Ram Raja's seat of power, Orchha in Madhya Pradesh, is set to regain the momentum of the centuries-old tradition of Ramlila.
The Pran Pratishtha rituals and ceremony at the Ram Mandir in Ayodhya (22 January) have propelled a cultural surge in helping the Orchha Ramlila reclaim its space on the banks of the Betwa river, the forests, and several sacred spaces associated with the performance in Orchha.
At the Ram Raja Mandir, as soon as rituals began on 17 January ahead of the Pran Pratishtha ceremony in Ayodhya, a rapturous reclaiming of the Ramlila became Orchha's instinctive response to the celebration of Ayodhya’s cultural ascendancy.
The artistes performing the Ramlila would bow down in honour to the Raja — Raja Ram. Rituals would be performed before the vigraha. Ramlila actors and artistes would proceed for performance after seeking the symbolic permission of Raja Ram.
The forests of Orchha — the van-kshetra — would play the dual role of scene and venue. The vanvasis who for centuries have made a spiritual and ritualistic contribution to the prime set of rituals in the worship and celebration of Ram, would play dual roles — of devotee-audience and sometimes participants.
Asharam Pastore, a local pujari, was born in Orchha and attained his 'deeksha' in Ayodhya. He says, "this turning point in Ayodhya is uplifting the entire mandir khand dedicated to Ram. The cultural and spiritual upliftment in people’s lives in Ayodhya ji is resulting in a spontaneous and visible change in Orchha. Most importantly, it is an unparalleled moment for Hindu unity."
On 17 January, actors and artistes who are part of the Ramlila entourage enacted the “Nishadraj Prasang”, the “Shabari Prasang” and “Hanuman Milan” — in this order — during a three-day celebration ahead of the Pran Pratishtha ceremony in Ayodhya.
The three prasangas would be significant to caste unity as a sub-chapter to the Ramlila revival.
Incidentally, at the Ram Mandir Pran Pratishtha, PM Modi mentioned the bhakti of Hanuman, Nishadraj and Shabri and the fruits borne by the devotion of each of these three bhaktas.
Acharya Virendra Bidua, one of the prominent acharyas involved in the rituals at the Ram Raja Mandir, told this author: "Hindu ekta mein Ramlila ka yeh utsaha aur utsav ek pramukh bhoomika nibhayega."
He added that until 40 years ago, Orchha was the throbbing node of the Ramlila. “The Lanka ke Hanuman Temple would open to the spell bounding visual and performative narrative over scenes centred on Pawanputra. Ramsetu, Chitrakoot, Panchvati — these destinations in Ram’s journey with Sita and Lakshman would reveal themselves in the different part of Orchha — where Ram himself rules. The different scenes would be enacted at these different venues.”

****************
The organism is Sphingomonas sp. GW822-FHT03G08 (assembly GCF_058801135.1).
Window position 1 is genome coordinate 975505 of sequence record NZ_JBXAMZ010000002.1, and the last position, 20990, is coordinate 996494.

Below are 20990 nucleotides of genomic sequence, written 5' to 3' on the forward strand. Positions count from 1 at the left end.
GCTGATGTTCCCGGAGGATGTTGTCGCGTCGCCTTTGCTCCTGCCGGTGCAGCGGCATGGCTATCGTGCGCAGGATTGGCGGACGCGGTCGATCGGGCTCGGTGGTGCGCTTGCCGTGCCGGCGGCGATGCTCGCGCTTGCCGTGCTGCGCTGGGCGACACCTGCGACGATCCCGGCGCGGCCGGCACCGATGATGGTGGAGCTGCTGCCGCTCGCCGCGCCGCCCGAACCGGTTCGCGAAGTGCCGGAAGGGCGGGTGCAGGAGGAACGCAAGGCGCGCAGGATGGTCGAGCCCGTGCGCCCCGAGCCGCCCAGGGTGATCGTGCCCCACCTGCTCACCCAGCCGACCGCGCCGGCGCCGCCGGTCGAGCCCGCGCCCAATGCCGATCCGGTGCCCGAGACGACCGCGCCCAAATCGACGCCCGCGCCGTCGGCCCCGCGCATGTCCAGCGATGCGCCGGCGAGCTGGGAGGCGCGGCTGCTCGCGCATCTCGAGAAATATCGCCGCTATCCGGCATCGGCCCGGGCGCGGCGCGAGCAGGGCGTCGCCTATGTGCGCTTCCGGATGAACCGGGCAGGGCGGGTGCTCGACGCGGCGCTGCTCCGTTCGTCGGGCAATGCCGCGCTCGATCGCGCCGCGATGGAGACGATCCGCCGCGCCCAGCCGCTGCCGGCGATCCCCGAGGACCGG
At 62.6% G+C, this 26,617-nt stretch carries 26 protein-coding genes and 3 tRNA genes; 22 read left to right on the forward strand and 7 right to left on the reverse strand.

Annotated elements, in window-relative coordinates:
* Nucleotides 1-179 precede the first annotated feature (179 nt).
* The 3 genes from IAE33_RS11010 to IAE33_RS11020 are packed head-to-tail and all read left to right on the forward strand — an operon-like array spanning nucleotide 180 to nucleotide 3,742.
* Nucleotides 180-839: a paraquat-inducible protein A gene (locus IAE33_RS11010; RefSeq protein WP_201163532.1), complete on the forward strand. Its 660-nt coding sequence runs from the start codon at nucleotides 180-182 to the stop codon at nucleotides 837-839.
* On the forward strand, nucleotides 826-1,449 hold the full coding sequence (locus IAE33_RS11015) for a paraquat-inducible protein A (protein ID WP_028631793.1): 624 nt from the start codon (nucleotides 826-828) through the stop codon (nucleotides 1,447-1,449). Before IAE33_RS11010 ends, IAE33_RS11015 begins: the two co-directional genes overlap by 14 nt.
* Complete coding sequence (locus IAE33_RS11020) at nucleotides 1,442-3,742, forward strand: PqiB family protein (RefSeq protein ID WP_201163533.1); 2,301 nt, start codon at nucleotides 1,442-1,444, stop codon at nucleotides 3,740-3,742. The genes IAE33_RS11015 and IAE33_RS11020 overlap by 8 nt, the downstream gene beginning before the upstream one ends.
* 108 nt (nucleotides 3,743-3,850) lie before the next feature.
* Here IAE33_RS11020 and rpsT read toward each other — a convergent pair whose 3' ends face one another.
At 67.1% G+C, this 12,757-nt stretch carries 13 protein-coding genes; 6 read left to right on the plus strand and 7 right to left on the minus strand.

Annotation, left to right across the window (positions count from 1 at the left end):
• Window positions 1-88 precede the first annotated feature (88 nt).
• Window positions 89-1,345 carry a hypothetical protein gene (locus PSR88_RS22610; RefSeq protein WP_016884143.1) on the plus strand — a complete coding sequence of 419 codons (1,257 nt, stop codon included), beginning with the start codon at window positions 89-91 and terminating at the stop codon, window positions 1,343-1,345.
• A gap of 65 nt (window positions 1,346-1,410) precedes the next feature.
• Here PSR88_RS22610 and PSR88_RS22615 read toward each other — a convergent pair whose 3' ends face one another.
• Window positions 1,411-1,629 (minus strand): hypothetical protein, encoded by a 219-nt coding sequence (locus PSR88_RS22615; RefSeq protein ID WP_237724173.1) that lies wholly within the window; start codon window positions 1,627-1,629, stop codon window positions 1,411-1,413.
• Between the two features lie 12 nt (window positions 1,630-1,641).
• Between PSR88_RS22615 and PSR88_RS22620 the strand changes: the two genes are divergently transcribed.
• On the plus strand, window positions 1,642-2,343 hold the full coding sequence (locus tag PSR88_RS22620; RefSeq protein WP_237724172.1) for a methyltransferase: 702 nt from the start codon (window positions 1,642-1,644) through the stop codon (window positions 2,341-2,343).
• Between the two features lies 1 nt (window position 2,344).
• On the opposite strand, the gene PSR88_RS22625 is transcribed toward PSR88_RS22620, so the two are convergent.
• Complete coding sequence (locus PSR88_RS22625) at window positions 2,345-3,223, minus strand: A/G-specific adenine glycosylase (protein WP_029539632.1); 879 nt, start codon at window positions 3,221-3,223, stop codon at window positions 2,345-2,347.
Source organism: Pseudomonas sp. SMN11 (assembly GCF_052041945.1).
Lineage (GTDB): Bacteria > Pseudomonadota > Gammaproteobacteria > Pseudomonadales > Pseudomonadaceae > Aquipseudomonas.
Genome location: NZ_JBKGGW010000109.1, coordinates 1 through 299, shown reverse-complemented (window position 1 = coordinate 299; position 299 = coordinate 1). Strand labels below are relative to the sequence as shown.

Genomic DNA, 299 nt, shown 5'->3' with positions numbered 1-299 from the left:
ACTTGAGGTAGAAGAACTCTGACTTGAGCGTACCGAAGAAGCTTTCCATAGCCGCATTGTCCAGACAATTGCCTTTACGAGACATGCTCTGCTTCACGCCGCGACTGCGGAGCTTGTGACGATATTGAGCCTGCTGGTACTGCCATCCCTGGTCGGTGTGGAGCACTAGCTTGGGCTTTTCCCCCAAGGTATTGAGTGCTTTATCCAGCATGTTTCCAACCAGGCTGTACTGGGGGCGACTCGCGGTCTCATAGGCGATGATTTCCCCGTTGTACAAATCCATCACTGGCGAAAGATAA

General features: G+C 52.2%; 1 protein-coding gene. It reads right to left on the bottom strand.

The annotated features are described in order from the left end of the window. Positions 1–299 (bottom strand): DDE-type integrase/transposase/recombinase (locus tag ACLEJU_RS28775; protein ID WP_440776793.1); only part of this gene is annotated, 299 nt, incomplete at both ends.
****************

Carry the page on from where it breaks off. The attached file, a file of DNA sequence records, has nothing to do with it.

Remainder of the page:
It’s pertinent to note that the Orchha Ramlila share this aspect with the Ramlila of Ramnagar (Varanasi).
He adds, “the tradition of the performance of Ramlila was flourishing — all due to the efforts of the several generations of Orchha-waasis. Then younger generations lost interest in maintaining the same momentum. The time for divine intervention has arrived. The time for the awakening of the younger generation has arrived with the celebration of Ram and Ayodhya ji and the Pran Pratishtha rituals in Ayodhya ji."
This shift is expected to cement the convergence of all castes in Orchha where Ram’s presence as the Raja, for centuries, has been the sole reason for devotees to stay united.
Ramlila has been the prime expression of that bhakti. Above it, in the ritualistic order, are the morning and evening aratis at the Ram Raja Mandir that connect the mandir with the Kanak Bhawan in Ayodhya — ensuring the latter’s building and continuing restoration by the Bundela rajgharana.
The Ceremonial Guard To Raja Ram — A Tribute To Hindu Unity
The ceremonial guard of honour performed in Raja Ram’s honour is underway. The five men who perform the guard of honour to the vigraha are also moved to tears at the very mention of “serving Ram while performing duty”.
As a ritualistic offering, the evening arati performed by the pujaris and devotees witnesses the interspersing of the command of the ceremonial guard of honour. The pujaris take their spot at the inner and outer mandapas of the Ram Raja Mandir. A heady and oscillating pattern of the three beats on the gongs the pujaris hold and play, begins.
A constable throws out a mighty command from his chest. The five guards make the offering of the guard of honour between a clockwork-sequence of lifting and shifting of the arms between their bodies and air. The verbal command settles itself over the collective singing of "Shri Ram Chandra Kripalu Bhajman” in the background.
The guards then place the ceremonial arms on the side and roll over on the temple floor to perform 'shashtang dandavat'. Their five name badges bear a story of Sanatan unity.